Department

Computer Science

Document Type

Conference Proceeding

Publication Date

4-2018

Abstract

We present an educational activity for college students to think critically about the truthfulness of news propagated in social media. This activity utilizes TwitterTrails, a visual tool to analyze Twitter claims, events, and memes. This tool provides views such as a propagation graph of a story’s bursting activity, and the co-ReTweeted network of the more prominent members of the audience. Using a response and reflection form, students are guided through these different facets of a story. The classroom activity was iteratively designed over the course of three semesters. Here, we present the learning outcomes from our final semester’s evaluation with 43 students. Our findings demonstrate that the activity provided students with both the conceptual tools and motivation to investigate the reliability of stories in social media. Our contribution also includes access to the tool and materials to conduct this activity. We hope that other educators will further improve and run this activity with their own students.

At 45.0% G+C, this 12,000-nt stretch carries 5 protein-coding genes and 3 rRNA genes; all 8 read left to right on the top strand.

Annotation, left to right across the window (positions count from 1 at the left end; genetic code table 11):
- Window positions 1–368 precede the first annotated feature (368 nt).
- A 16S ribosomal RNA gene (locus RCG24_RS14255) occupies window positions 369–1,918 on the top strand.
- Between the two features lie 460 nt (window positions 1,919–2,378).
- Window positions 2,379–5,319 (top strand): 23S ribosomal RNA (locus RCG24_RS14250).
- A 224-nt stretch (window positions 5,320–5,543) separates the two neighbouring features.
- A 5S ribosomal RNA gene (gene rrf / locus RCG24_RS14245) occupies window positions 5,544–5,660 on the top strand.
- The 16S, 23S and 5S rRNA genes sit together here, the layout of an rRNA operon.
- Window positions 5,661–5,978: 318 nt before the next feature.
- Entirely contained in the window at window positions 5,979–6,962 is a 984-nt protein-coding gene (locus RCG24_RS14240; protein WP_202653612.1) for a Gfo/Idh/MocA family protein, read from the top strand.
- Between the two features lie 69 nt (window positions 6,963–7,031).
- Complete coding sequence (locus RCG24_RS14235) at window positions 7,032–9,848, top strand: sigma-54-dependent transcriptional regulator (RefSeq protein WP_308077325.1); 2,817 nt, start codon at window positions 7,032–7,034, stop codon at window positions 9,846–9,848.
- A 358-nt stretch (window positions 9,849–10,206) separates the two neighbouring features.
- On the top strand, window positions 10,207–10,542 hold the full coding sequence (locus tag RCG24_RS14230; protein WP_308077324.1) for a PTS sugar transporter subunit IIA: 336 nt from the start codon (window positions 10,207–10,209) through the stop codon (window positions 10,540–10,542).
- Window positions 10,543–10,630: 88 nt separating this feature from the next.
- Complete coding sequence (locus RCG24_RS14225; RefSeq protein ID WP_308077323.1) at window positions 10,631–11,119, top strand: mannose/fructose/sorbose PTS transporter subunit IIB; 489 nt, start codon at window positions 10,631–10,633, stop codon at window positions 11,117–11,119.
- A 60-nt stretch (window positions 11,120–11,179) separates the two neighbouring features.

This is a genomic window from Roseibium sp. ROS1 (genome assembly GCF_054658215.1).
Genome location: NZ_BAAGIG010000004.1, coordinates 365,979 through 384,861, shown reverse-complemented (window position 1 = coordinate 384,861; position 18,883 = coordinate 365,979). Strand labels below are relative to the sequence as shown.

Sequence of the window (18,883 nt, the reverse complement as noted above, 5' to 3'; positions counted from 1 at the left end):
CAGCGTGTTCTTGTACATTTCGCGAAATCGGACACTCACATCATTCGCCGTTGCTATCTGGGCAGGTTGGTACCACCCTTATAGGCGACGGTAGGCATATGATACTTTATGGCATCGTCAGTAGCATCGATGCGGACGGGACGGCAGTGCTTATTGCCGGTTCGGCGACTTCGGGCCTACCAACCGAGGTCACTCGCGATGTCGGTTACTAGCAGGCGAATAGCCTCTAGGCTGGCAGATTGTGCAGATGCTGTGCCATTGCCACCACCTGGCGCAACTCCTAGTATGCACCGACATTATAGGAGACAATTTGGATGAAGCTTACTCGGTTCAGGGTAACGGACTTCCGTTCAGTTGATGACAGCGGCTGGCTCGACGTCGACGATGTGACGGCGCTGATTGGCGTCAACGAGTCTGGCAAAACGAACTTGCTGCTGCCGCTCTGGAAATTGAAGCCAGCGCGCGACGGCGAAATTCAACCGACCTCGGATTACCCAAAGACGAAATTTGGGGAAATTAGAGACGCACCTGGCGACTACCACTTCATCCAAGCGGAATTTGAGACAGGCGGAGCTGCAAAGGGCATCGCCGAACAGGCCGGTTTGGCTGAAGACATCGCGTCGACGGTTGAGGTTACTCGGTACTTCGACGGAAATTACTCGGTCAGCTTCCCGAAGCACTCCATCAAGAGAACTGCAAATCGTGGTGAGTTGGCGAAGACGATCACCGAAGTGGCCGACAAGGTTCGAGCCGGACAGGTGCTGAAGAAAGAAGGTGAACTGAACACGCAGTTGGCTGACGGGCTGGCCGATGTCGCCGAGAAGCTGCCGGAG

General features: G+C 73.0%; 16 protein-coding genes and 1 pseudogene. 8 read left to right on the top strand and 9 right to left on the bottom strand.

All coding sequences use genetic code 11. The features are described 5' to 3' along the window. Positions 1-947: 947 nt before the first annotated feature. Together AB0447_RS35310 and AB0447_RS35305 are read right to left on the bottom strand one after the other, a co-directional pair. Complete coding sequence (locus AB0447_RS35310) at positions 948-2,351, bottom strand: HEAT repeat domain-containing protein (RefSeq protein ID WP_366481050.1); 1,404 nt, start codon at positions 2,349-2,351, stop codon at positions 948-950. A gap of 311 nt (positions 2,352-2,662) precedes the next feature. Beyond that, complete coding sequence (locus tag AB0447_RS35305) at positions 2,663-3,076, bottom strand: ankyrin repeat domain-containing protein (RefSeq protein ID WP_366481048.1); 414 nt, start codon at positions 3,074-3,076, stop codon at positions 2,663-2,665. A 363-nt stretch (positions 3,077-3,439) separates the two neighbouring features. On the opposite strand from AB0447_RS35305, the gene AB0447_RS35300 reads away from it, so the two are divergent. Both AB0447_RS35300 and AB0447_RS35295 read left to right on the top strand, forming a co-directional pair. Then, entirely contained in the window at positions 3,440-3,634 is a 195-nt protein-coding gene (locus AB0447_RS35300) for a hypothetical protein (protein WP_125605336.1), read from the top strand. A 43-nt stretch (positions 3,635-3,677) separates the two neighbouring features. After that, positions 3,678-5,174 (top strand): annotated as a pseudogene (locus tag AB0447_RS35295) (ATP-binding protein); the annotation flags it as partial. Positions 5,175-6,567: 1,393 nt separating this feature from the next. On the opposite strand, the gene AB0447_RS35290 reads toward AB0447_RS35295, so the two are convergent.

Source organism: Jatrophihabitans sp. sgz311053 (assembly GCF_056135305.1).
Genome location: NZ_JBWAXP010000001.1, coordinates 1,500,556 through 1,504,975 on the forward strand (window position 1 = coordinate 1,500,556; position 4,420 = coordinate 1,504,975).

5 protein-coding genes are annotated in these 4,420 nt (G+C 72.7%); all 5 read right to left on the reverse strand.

Comments

Proceeding CHI EA '18

Extended Abstracts of the 2018 CHI Conference on Human Factors in Computing Systems, Paper No. CS05

Montreal QC, Canada — April 21 - 26, 2018

Version

Publisher's version

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